Hoveton Parish Council’s financial year runs from 1st April to 31st March. Preparation for the start of a new financial year begins in early autumn, when the Council starts to formulate its budget for the forthcoming year and consults with local residents on what they would like to see included in the budget. The Council then draws up a draft budget based on figures available at the time. This budget is usually amended and finalised at the start of the new financial year, once the Council’s year-end position is known.
Part of the yearly budget-setting process involves the setting of the parish precept. The precept is the council tax that the billing authority (in this case, North Norfolk District Council) collects on behalf of a parish council. The precept is calculated as part of the budget; it fills the gap between the parish council’s planned expenditure and estimated income.
Parish councils do not receive any direct funding from central government and are therefore dependent on the precept and any other income they are able to generate from the services or facilities they provide. Each council has the power to set its own precept figure, though the precept’s impact on the council tax paid by local residents should be considered. For this reason, many councils try to keep their yearly precept as low as possible. However, a precept that is set too low will likely result in a council being unable to deliver the expected level of local services, community benefits, and improvements.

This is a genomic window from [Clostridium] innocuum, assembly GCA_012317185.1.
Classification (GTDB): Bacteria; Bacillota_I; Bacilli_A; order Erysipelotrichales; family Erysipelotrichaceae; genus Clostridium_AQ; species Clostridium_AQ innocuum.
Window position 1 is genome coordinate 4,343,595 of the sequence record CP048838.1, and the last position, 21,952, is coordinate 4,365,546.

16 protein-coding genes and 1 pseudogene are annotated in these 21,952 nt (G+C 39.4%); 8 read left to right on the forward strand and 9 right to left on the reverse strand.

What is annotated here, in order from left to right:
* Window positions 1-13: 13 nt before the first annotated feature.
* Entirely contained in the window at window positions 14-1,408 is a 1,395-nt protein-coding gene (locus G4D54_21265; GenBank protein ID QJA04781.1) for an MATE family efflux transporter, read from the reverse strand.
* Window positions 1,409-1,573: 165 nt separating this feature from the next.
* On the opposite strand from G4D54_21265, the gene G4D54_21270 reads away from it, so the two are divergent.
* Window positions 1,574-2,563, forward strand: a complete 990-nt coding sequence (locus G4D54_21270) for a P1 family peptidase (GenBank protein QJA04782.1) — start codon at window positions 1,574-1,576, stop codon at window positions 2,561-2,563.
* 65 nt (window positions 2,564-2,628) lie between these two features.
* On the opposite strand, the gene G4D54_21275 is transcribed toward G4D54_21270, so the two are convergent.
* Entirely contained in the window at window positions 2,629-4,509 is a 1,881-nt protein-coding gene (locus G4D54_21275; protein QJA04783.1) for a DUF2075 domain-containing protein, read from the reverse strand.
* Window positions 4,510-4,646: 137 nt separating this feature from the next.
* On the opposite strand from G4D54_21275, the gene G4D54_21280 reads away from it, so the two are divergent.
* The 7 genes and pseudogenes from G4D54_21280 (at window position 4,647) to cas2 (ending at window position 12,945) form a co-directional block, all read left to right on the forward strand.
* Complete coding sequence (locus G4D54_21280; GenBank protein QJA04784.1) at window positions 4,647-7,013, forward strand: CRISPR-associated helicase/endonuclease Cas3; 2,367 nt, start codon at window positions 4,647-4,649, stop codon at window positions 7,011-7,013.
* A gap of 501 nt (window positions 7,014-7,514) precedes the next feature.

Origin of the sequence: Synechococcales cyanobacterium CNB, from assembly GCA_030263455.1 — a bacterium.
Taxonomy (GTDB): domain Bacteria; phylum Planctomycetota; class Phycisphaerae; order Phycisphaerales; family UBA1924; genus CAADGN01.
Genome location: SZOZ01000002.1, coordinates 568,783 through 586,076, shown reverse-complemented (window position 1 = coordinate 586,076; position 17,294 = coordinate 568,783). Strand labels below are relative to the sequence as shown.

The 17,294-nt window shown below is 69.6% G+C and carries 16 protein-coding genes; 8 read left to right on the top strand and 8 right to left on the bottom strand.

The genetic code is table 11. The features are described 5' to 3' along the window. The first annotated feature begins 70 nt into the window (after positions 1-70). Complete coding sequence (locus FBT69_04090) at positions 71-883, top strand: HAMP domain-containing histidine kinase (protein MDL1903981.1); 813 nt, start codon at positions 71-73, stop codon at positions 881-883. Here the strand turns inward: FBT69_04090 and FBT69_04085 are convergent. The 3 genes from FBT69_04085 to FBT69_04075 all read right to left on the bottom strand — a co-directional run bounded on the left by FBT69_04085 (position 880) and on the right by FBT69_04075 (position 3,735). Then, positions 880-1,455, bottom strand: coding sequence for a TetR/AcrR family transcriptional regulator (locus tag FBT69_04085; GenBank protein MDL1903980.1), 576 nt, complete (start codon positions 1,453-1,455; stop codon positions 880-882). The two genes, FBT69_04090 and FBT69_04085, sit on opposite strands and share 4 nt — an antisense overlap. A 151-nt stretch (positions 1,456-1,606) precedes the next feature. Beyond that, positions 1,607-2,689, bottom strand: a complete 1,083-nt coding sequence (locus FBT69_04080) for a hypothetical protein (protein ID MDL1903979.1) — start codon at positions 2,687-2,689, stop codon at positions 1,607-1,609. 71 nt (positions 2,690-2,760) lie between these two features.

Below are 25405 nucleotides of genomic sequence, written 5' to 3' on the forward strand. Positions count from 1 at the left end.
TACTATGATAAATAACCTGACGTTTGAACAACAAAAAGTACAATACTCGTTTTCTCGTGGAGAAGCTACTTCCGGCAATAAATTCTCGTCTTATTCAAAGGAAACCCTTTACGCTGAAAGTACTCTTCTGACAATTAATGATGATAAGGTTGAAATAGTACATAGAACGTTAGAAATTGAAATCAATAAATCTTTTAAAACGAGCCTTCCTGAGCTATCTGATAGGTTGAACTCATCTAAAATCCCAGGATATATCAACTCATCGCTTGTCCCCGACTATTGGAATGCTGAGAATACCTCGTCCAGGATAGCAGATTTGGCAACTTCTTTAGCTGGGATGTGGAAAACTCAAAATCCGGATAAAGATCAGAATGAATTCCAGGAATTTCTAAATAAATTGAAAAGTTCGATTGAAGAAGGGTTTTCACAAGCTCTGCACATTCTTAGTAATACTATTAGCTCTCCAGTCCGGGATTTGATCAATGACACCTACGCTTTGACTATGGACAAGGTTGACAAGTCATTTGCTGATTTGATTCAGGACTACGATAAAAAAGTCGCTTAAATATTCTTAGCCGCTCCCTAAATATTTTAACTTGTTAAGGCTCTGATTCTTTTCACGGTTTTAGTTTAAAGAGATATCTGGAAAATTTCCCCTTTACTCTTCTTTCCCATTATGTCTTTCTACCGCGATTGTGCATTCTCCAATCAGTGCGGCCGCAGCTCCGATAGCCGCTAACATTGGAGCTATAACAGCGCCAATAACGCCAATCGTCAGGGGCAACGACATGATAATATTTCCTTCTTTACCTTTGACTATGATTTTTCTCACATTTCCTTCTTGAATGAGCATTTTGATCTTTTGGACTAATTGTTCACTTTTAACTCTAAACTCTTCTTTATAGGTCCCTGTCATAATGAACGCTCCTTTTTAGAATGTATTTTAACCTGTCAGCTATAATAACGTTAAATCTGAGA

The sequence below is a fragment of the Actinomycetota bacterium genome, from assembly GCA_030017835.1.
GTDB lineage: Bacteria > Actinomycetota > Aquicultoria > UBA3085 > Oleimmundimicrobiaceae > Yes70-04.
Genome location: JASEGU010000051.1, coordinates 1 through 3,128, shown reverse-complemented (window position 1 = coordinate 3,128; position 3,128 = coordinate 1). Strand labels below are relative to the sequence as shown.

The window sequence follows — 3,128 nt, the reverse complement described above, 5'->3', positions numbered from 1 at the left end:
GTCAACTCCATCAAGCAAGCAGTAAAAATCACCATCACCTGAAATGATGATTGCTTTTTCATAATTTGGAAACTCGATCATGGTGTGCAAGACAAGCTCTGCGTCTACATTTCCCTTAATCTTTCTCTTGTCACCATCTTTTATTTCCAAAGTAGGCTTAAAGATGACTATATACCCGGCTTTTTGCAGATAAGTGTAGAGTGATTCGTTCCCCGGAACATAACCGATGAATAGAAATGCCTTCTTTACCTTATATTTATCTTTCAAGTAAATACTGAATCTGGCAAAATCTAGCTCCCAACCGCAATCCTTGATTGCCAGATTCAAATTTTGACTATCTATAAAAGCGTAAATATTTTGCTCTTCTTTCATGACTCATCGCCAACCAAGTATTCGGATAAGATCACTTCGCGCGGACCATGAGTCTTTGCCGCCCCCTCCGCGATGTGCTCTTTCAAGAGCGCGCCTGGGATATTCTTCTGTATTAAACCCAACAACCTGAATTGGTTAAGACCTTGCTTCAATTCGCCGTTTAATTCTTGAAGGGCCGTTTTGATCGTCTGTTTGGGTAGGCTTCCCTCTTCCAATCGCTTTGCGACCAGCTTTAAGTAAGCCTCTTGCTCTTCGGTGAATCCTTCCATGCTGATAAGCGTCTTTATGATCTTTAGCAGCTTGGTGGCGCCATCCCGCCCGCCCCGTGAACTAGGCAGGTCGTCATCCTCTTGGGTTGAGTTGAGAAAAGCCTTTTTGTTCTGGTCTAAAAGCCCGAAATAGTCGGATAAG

At the end of each financial year, Hoveton Parish Council’s accounts are examined and audited by an independent external auditor. As part of the audit process, the Parish Council must set a 30-working-day period (called the ‘period for the exercise of public rights’) during which local electors or any interested person can exercise their statutory right to inspect the Parish Council’s accounting records. For reasons of transparency, all relevant financial documents are also published on the Council’s website.